Pride in Pictures 1970: LA Pride welcomes the Metropolitan Community Church

Pride in Pictures 1970: LA Pride welcomes the Metropolitan Community Church
Sharing the peace sign is the Rev. Troy Perry, one of founders of Los Angeles’ first Pride parade, in 1970. Photo: Pat Rocco / ONE Archives Foundation

The relationship between gays and conservative religious leaders has been tenuous at best.

One man, however, was called to the ministry to help change that.

The Rev. Troy Perry, a founder of the Metropolitan Community Church, was also one of three founders of Christopher Street West, sponsor of Los Angeles’ first Pride parade in 1971. His CSW co-founders were gay activist Morris Kight, who also founded what would become the Gay Liberation Front, and the Rev. Robert Humphries, who also founded the United States Mission, which now serves homeless across the country.

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Perry had become a Baptist preacher by age 15, in Florida. He married his pastor’s daughter and had two sons. After being caught having sexual relationships with men, at age 19, his Illinois church forced him to leave. The family moved to Southern California, where he pastored a church, eventually divorced and was drafted into the Army.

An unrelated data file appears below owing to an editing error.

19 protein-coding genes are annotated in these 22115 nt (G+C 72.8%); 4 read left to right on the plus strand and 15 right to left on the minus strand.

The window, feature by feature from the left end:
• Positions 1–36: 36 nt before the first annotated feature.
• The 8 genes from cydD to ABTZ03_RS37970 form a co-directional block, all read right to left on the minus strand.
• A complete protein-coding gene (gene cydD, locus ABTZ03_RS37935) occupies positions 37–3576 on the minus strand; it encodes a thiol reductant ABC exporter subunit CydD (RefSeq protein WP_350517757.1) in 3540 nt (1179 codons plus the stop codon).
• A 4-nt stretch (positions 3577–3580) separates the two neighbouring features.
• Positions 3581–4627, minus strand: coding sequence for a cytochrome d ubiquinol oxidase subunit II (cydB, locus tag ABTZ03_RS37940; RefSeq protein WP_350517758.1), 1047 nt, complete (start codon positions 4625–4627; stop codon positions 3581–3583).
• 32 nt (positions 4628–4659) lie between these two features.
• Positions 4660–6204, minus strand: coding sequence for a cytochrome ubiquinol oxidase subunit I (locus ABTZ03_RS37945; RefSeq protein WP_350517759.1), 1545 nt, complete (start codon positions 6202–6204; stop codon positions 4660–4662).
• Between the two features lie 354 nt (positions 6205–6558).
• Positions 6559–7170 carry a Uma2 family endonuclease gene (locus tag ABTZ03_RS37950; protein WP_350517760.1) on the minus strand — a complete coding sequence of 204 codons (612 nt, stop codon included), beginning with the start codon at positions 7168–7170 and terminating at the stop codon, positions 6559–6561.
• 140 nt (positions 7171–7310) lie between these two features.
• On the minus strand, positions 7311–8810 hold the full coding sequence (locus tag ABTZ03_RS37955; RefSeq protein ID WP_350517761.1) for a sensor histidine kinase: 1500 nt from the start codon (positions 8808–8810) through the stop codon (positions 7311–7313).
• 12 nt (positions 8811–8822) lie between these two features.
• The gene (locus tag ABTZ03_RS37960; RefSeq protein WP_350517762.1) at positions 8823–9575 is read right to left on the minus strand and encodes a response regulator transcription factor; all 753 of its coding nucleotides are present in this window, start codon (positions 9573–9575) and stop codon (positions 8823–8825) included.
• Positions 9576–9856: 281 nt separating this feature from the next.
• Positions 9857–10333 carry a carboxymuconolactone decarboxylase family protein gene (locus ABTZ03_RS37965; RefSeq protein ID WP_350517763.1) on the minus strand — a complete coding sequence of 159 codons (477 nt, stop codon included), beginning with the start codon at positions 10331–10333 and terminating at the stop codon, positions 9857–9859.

Upon his return to Los Angeles, in 1968, Perry attempted suicide over a failed relationship, and he witnessed a friend get arrested at the Patch, an early gay bar. He then heard the call to be pastor once again, only this time with a worship service gays and lesbians.

From that humble start in 1968 — and despite repeated arson attempts on the churches — MCC grew to more than 200 congregations in 33 countries. Perry has been a lifelong minister, activist, and author.

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